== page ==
When Sam asks Moses if he’s got a younger sibling after noticing the objects in his apartment, he tells her no. She then follows with asking how old he is. “Fifteen,” he answers. She claims he looks older. Sometimes when life leads to moments of robbery, possession of an illegal substance, and becoming a passenger in the back of a police van, you’re bound to carry the physical markers of maturity. Moses’ scar after the first alien attack brands his exterior antagonistic-yet-warrior persona, the overt mark of battle and socioeconomic strife. And an audience gets the sense that he wears it proudly, but with an emotional burden. Without giving away plot twists, Moses becomes the anti-hero/hero. Because he wants to be and definitely because he is forced to. His arc preserves not only the limited spatial territory to people of color, but both the hope/future of that neighborhood seen both in the complicated yet potentially fruitful co-existence with an 'outsider' like Sam and the two younger moxie fellows in Probs and Mayhem. This narrative fact does not go without acknowledging just about every other character’s hand in kicking/slaying some alien ass. Almost everyone gets their turn to be a hero (male, female, a bit older, young, younger), and that remains an important trope in ensemble films where action is a driving force of the story.

Viewing Attack The Block as nothing but a bunch of kids fighting off aliens simply isn’t enough. It implements quite a few allusions that speak to our current class and racialized conditions. You could even add the issues surrounding the generation gap into that equation for good measure. It is an entertaining, well-paced film that I enjoyed primarily because it was thoughtful. And I’m glad that science-fiction continues to nip at our sense of social consciousness with remarkable storytelling.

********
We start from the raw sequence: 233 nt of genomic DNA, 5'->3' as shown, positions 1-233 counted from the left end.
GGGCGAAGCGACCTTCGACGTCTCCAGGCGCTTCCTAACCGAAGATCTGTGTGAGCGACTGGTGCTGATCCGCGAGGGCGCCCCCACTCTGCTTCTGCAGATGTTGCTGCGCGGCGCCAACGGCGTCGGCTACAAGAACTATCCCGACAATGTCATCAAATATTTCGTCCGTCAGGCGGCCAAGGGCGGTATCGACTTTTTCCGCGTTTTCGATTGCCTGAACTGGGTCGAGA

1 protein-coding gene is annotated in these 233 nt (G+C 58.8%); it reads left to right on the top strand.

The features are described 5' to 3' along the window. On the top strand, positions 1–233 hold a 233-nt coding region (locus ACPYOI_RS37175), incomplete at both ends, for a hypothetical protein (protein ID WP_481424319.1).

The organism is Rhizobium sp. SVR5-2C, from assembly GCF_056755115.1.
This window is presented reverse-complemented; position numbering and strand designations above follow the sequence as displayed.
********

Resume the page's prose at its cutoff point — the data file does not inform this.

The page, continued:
Popular posts from this blog

How MIDSOMMAR Utilizes and Subverts Horror Movie Tropes of People of Color

By Mary Kay McBrayer (@mkmcbrayer)

For a film that could have been easily white-washed, Ari Aster’s Midsommar does have an inclusive cast. Before our characters are even taken to Sweden where most of the film's dread fueled action takes place, we meet them in their college town. Dani (Florence Pugh) stresses about her sister’s scary email while her boyfriend, Christian (Jack Reynor) drinks at a bar with his buddies, only one of whom is black named Josh (The Good Place's William Jackson Harper).
I have watched enough horror movies to know—and I’ve been brown enough long enough to know—that this setting does not bode well for a person of color. The token minority, say it with me, tends to die first. Because of this ratio, I expected a few other established tropes of the horror genre in Josh’s character, too, and I have to admit, I was delighted and surprised that nothing played out the way I expected.

DARKLY: At The Heart Of Goth, Is Blackness

"Horror has always been used to illuminate cultural anxieties and gives a voice to our collective fears. So, what to make of the gothic in America, a place which by the very nature of its founding is predisposed to a culture of anxiety? The dread knowing the enemy at the gate is understandable, but in America the enemy has already passed through it, and has been brought inside. The call is coming from inside the house."
-words by Leila Taylor